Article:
Journalists and government officials likely will need weeks to plow through the tens of thousands of pages of classified information made public over the weekend by the website WikiLeaks.org. But what so far has been made known is hardly earth-shattering.
Some would like to compare this leak to the Pentagon Papers, which detailed official lies told during the Vietnam War. But that comparison fails on several levels. The Pentagon Papers implicated the White House of misleading the public. These leaks lead to no such conclusions. In fact, these leaked documents, so far as has been made known, don't reveal much that wasn't already public knowledge.
Americans knew Pakistan is an unstable and, at times, two-faced ally whose government does not fully control all territory or all factions within its borders. The leaked documents tell of Pakistani intelligence forces aiding and supporting the Taliban.
Americans knew U.S. military forces have at times killed civilians. The leaked documents add to this only in that they reveal a previously unknown incident involving French forces. War is brutal, ugly and violent. It is especially so when enemy combatants deliberately mingle with civilians to make it more difficult for U.S. soldiers to find and kill them without also killing others. That is an insidious tactic designed to direct worldwide outrage against U.S. and allied forces, and it often works.
The founder of WikiLeaks, Julian Assange, compared the documents to the release of the archives of the East German secret police after the Cold War. This reveals just about all one needs to know about him and his motives.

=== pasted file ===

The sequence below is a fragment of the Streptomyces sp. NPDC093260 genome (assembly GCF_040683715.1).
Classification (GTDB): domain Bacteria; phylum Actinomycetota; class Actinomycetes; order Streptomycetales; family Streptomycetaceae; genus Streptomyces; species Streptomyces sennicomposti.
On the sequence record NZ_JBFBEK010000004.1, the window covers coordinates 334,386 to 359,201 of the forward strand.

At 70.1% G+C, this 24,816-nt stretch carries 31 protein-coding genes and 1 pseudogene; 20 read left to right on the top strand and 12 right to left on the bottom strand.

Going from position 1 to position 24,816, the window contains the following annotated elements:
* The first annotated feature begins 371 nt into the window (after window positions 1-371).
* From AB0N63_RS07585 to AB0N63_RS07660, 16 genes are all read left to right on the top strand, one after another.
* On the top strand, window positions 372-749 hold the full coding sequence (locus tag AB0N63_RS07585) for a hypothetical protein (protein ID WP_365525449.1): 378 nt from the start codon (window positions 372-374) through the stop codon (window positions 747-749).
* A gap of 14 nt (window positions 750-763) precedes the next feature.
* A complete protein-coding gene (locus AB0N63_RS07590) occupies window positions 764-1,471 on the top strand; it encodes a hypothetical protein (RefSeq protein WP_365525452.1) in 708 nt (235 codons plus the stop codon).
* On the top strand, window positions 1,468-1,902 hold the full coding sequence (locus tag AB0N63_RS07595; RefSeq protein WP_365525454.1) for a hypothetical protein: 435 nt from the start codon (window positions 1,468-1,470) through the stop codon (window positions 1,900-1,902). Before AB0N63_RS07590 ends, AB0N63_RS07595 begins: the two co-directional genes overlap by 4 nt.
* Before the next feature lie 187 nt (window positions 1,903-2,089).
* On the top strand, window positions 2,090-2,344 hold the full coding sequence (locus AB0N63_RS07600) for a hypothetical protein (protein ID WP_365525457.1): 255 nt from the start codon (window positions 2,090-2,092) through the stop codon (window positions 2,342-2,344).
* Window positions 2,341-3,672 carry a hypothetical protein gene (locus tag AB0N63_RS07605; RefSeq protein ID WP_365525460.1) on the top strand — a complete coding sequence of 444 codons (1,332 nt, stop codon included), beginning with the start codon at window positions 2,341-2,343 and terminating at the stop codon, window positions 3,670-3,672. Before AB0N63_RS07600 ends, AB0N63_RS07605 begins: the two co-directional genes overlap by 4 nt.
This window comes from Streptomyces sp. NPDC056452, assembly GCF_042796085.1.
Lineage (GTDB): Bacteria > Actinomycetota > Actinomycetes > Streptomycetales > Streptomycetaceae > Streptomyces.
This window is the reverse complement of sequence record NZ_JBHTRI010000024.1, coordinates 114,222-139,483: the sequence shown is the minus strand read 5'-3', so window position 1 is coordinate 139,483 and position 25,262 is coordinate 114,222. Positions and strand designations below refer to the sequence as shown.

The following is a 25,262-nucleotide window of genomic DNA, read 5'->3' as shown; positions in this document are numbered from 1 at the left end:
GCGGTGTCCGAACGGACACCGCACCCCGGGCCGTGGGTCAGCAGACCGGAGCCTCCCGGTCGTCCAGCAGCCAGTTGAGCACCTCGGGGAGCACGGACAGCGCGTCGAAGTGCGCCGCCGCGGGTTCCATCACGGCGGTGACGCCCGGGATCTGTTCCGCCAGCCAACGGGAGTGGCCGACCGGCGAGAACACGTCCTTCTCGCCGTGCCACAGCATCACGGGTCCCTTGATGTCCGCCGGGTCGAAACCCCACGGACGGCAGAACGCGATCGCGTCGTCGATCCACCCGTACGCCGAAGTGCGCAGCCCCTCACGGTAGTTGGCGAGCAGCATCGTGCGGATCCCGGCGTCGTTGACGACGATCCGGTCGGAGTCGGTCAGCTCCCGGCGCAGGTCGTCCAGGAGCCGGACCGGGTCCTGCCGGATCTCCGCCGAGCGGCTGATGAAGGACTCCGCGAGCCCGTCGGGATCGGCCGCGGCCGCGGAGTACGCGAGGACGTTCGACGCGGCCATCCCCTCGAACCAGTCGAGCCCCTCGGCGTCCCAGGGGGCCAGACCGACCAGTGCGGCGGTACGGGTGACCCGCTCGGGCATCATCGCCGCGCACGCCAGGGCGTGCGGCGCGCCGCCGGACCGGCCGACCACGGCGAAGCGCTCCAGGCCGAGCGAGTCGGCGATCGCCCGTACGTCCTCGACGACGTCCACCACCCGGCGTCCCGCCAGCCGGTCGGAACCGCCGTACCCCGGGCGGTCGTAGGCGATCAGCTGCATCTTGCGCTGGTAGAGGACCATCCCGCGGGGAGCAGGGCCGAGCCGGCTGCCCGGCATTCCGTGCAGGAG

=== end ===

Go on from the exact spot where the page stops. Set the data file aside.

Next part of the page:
In conflicts such as the one in Afghanistan, it may be proper to debate tactics and even the need to continue the war at all. But for freedom-loving people, there should be no question as to which side has the moral upper hand. The East German secret police were protecting the interests of a brutal and repressive regime against people who wanted freedom. The United States and its allies are trying to defeat forces that, when in power years ago, denied people freedom, imposed horrific rules on attire and behavior, and harbored groups spreading terror around the world.
Perhaps it is wrong to continue this conflict in a way that seems to be turning some Afghan civilians toward the enemy. Or perhaps a stronger force would change all that, once the conflict begins to turn. Perhaps too much is at stake to leave now.
And perhaps it is good for Americans to examine what types of information should and shouldn't be made public at a time of war. These are all matters deserving serious debate.
But there should be little confusion as to which side in this conflict represents freedom and which supports oppression.